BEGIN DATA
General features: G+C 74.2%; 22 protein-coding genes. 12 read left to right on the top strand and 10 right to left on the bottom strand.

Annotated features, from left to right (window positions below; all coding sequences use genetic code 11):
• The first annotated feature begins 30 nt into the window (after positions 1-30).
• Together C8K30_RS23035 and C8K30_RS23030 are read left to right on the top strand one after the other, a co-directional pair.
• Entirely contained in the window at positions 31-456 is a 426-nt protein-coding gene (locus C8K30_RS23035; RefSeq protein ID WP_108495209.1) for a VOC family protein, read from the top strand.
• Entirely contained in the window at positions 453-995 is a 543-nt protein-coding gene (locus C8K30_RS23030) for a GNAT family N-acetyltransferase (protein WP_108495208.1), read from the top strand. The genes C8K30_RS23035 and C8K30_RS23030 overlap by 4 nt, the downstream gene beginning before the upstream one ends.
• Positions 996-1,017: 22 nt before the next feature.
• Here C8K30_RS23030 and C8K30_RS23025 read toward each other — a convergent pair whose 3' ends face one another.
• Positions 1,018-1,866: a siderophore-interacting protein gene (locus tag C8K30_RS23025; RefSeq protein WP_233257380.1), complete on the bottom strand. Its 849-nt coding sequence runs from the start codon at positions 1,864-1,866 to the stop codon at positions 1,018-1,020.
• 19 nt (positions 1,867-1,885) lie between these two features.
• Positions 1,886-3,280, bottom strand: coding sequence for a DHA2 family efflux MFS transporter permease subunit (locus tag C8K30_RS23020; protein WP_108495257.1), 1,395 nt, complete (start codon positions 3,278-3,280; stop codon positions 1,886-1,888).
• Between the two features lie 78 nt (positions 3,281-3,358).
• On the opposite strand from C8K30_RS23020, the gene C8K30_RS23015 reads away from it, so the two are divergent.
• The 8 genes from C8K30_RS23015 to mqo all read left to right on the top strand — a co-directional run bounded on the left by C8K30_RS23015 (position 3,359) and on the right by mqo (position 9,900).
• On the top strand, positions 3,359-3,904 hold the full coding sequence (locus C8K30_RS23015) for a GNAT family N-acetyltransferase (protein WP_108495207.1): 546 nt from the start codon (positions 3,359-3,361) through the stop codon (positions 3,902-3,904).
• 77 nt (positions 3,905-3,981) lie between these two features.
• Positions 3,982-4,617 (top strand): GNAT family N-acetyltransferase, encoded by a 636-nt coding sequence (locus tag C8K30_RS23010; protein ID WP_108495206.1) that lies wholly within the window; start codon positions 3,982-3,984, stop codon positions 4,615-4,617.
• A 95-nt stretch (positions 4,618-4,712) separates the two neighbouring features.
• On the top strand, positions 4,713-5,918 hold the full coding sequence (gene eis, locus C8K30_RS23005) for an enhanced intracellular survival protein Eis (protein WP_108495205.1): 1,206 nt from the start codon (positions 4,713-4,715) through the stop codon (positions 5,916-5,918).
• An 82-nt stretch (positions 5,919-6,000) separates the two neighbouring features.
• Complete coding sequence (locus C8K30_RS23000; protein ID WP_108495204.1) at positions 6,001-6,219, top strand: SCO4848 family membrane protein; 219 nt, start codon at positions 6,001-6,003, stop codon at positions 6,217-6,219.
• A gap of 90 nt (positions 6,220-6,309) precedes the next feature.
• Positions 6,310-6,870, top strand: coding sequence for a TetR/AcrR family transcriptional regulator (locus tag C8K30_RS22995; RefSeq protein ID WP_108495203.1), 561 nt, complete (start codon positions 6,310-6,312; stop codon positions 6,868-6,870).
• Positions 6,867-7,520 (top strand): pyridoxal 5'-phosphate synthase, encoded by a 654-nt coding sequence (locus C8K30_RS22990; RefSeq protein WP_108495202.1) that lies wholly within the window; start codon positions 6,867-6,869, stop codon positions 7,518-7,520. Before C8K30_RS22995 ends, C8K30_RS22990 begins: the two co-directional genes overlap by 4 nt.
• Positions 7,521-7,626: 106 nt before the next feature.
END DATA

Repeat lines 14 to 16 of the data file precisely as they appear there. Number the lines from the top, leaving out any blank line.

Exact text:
• The 8 genes from C8K30_RS23015 to mqo all read left to right on the top strand — a co-directional run bounded on the left by C8K30_RS23015 (position 3,359) and on the right by mqo (position 9,900).
• On the top strand, positions 3,359-3,904 hold the full coding sequence (locus C8K30_RS23015) for a GNAT family N-acetyltransferase (protein WP_108495207.1): 546 nt from the start codon (positions 3,359-3,361) through the stop codon (positions 3,902-3,904).
• 77 nt (positions 3,905-3,981) lie between these two features.